Legal services are both “intangible” and rarely used (hopefully). Both of those facts make it hard for buyers to make decisions about the quality of what they are buying. Like most other intangible services, proxies for value are required.


Intangible products such as travel, freight forwarding, insurance, repair, consulting, computer software, investment banking, brokerage, education, health care and accounting, for example, can seldom be tried out, inspected, or tested in advance. Much the same can be said about most services homeowners buy relating to remodeling, plumbing, air conditioning and carpentry, for example.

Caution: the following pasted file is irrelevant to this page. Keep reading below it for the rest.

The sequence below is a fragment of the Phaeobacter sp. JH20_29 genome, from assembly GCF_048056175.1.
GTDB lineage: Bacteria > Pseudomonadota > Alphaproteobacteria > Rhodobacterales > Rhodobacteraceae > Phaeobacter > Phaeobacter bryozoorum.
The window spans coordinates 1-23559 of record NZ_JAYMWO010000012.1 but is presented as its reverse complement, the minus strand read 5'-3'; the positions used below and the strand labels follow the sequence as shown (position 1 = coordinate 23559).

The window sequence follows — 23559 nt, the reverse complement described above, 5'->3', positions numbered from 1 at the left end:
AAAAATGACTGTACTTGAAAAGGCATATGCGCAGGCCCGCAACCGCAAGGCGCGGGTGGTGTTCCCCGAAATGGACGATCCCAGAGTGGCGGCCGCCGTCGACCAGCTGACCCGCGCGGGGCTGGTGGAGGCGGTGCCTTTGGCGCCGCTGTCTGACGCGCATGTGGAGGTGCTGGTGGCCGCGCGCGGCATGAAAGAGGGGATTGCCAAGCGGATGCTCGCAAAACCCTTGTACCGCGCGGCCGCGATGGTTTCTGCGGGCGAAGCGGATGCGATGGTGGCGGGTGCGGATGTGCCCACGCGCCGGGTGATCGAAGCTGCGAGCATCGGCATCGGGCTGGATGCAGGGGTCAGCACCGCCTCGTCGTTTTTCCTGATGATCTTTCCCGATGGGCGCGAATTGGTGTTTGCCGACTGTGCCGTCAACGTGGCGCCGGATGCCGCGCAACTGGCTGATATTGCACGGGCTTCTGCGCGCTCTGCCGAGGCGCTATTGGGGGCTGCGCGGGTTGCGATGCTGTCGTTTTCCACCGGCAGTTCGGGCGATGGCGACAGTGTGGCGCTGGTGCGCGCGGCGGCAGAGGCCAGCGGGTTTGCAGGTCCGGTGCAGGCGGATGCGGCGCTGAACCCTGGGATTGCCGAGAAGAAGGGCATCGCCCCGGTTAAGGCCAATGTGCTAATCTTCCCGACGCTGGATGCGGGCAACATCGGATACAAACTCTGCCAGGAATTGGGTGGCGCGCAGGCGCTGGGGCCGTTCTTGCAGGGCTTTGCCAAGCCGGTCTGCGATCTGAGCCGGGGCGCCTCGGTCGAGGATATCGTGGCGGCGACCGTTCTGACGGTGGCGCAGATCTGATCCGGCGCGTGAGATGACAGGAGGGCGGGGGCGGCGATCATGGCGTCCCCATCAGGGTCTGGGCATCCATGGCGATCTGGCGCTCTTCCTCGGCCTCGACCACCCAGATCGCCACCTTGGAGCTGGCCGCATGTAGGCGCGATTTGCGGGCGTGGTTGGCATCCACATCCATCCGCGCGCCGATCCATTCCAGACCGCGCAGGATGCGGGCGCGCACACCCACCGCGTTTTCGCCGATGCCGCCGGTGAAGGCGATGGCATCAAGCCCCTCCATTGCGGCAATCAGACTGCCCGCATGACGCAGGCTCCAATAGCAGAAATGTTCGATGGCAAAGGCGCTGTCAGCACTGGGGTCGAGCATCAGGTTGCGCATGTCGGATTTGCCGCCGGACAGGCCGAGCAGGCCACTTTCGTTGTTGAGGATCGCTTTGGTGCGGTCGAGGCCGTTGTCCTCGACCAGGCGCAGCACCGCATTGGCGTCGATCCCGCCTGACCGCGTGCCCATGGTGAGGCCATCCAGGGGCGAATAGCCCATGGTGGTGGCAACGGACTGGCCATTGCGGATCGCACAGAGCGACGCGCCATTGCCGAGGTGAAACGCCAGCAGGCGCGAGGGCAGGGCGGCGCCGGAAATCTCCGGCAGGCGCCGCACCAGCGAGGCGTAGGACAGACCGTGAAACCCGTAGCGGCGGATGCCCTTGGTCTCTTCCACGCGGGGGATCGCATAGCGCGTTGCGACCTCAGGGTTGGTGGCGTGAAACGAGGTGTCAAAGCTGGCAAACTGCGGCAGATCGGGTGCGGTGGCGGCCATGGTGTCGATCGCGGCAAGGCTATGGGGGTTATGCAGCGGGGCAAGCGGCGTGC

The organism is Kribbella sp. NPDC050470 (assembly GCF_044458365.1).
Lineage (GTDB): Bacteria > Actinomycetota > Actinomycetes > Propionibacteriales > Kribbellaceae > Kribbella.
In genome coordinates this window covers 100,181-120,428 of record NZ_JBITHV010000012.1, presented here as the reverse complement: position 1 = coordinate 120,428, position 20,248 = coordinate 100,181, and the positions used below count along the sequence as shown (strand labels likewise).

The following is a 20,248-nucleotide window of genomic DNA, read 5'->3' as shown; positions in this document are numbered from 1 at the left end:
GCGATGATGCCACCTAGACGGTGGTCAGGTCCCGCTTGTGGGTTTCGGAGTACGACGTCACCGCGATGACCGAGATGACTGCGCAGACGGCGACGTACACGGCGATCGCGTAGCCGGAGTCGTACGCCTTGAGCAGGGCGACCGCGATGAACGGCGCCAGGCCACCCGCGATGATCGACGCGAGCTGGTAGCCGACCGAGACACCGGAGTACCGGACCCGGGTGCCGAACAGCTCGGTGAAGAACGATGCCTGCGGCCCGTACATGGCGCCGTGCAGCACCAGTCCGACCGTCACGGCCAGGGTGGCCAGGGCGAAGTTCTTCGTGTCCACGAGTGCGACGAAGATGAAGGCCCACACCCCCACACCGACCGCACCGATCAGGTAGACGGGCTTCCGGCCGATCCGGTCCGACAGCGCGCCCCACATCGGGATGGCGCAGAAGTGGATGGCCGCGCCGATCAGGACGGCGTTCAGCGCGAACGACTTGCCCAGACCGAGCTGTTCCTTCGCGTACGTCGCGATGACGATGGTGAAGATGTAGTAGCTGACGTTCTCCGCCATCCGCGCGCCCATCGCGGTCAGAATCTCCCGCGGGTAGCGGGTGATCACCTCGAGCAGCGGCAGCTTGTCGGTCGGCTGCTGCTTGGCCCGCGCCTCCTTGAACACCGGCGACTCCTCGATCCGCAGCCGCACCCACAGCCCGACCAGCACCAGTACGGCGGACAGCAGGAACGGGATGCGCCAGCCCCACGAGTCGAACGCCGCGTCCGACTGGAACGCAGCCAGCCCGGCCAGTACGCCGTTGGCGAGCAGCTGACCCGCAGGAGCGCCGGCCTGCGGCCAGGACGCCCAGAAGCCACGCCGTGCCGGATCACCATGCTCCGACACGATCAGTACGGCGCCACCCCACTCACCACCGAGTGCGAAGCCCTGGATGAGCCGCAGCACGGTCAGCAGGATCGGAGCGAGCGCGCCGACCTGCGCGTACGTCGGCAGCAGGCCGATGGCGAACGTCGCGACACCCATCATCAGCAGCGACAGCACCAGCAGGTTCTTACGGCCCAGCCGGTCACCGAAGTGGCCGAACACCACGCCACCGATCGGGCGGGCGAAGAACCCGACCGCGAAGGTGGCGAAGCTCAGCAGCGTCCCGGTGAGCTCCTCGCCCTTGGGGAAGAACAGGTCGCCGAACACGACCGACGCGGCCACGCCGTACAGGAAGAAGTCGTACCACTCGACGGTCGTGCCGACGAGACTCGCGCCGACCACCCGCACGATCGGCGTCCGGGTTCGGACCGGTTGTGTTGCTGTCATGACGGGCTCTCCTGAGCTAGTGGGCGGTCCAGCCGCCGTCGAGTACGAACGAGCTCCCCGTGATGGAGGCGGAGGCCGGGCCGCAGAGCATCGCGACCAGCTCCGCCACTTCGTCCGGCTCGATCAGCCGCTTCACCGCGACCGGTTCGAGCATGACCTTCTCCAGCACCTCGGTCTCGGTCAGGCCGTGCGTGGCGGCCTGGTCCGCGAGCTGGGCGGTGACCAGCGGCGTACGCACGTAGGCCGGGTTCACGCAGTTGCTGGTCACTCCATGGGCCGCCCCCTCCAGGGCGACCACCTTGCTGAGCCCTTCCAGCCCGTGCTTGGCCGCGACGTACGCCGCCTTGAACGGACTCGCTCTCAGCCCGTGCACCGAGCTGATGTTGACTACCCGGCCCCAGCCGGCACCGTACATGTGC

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Prospective buyers are generally forced to depend on surrogates to assess what they’re likely to get. marketing intangible products


Humanizing professional services marketing has been taken to a whole new level by Chicago law firm Levenfeld, which has developed attorney website profiles that incorporate video vignettes of lawyers speaking candidly about their professional philosophies and personal viewpoints.


Website analytics show that the attorney profile pages were among the most-visited pages of the Levenfeld Pearlstein website.


In one vignette, Steven Bright, a partner in the Banking and Finance Service and the Real Estate and Finance Practice groups, talks about what he was like as a child. In another, Lisa Vandesteeg, an associate in the firm’s Litigation, Bankruptcy, and Restructuring and Insolvency Practice Groups, gives a tour of her office.


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